The Turquoise-browed Motmot (Eumomota superciliosa) is a colorful, medium-sized bird of the Motmot family, Momotidae. It inhabits Central America from south-east Mexico (mostly the Yucatán Peninsula) to Costa Rica, where it is common and not considered threatened. It lives in fairly open habitats such as forest edge, gallery forest, and scrubland. It is more conspicuous than other Motmots, often perching in the open on wires and fences. From these perches, it scans for prey, such as insects and small reptiles.
The bird is approximately 34 cm (13 in) long and weighs about 65 g (2.3 oz). It has a mostly green-blue body with a rufous back and belly. There is a bright blue stripe above the eye and a blue-bordered black patch on the throat. The flight feathers and upperside of the tail are blue. The tips of the tail feathers are shaped like rackets, and the bare feather shafts are longer than in other Motmots. [Wikipedia]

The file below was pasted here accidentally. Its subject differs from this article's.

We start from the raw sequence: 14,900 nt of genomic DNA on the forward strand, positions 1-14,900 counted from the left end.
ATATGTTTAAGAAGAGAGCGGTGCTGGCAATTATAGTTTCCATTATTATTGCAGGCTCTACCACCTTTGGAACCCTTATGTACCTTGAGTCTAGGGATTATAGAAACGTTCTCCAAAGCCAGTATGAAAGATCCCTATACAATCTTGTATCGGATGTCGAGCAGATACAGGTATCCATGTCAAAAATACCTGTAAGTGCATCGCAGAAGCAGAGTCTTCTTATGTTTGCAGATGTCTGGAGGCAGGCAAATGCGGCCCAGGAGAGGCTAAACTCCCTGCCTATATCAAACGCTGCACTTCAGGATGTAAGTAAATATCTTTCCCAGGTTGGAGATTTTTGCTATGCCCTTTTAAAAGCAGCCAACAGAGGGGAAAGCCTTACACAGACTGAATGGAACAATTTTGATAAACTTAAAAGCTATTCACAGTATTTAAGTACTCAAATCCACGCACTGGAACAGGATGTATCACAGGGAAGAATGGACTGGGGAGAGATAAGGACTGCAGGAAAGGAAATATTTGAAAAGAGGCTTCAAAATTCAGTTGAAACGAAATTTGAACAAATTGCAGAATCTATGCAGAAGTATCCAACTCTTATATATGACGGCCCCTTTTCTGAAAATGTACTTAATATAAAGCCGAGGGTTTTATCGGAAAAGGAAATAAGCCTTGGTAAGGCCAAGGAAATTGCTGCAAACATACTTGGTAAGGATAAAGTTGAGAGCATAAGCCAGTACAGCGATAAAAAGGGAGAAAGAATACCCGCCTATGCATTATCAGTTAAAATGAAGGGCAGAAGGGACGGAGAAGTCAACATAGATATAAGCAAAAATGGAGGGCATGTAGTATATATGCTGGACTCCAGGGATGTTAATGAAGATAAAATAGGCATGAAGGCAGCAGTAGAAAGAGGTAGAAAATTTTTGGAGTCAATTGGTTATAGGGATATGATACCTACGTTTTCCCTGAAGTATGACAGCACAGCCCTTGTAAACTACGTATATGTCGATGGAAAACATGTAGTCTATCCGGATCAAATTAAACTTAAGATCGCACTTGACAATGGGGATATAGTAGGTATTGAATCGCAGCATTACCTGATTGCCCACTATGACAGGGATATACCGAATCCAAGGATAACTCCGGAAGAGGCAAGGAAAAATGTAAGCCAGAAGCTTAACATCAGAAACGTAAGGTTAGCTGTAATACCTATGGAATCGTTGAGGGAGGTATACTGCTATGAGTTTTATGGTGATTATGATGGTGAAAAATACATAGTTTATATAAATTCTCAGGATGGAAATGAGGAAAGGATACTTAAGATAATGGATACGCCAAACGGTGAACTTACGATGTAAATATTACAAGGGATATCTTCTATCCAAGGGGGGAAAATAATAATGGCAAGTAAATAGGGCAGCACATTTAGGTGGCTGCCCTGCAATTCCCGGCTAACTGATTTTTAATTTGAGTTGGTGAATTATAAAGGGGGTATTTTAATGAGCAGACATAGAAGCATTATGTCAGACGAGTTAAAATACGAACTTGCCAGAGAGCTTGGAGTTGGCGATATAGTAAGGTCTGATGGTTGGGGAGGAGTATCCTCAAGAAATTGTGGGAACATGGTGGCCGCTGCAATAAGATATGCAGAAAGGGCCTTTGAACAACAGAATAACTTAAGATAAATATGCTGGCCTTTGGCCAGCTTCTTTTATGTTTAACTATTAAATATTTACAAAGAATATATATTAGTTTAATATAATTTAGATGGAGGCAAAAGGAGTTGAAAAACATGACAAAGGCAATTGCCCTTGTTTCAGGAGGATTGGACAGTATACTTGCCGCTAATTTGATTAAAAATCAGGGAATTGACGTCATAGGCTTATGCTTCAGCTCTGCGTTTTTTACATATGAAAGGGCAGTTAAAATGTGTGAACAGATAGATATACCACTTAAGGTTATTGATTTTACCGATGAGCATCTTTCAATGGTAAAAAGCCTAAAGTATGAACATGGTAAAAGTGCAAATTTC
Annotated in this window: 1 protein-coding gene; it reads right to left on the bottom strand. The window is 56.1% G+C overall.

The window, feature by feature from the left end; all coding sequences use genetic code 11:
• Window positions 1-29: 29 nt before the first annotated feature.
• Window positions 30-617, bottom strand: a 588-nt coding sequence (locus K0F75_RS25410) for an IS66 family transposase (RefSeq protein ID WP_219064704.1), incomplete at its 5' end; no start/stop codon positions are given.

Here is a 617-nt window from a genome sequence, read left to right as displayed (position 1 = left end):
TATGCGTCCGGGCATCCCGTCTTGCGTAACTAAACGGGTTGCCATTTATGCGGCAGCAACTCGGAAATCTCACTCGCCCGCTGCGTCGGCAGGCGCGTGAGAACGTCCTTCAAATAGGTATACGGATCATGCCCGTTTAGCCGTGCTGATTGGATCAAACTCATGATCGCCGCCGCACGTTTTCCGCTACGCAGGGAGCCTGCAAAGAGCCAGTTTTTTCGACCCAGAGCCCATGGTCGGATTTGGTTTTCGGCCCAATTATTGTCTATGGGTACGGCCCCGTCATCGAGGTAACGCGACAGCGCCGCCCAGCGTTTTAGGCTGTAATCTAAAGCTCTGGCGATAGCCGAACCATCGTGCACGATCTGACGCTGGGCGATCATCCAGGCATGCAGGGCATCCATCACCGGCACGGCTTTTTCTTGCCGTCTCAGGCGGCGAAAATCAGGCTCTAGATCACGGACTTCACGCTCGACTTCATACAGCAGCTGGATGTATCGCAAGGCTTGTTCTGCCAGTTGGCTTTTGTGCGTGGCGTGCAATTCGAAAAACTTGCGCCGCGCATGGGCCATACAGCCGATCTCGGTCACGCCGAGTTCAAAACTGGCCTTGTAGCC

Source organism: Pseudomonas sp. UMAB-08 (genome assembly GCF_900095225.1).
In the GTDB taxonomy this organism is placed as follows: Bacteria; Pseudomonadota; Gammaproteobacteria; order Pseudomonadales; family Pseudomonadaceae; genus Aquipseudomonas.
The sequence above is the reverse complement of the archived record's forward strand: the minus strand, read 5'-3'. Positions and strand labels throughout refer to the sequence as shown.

Turquoise-browed Motmot Facts [Travel Experta]
- Studies have shown that Motmots move their tail back and forth in a wag-display when they detect predators and that the display is likely to communicate that the Motmot is aware of the predator and is prepared to escape.
- Males apparently use their tail as a sexual signal, males with longer tails have the best pairing and reproductive success.
- The Turquoise-browed Motmot has some other names, in El Salvador, it is called Torogoz, and in Nicaragua, it is called Guardabarranco.
- It has been known that Motmots live somewhere between 12 to 14 years.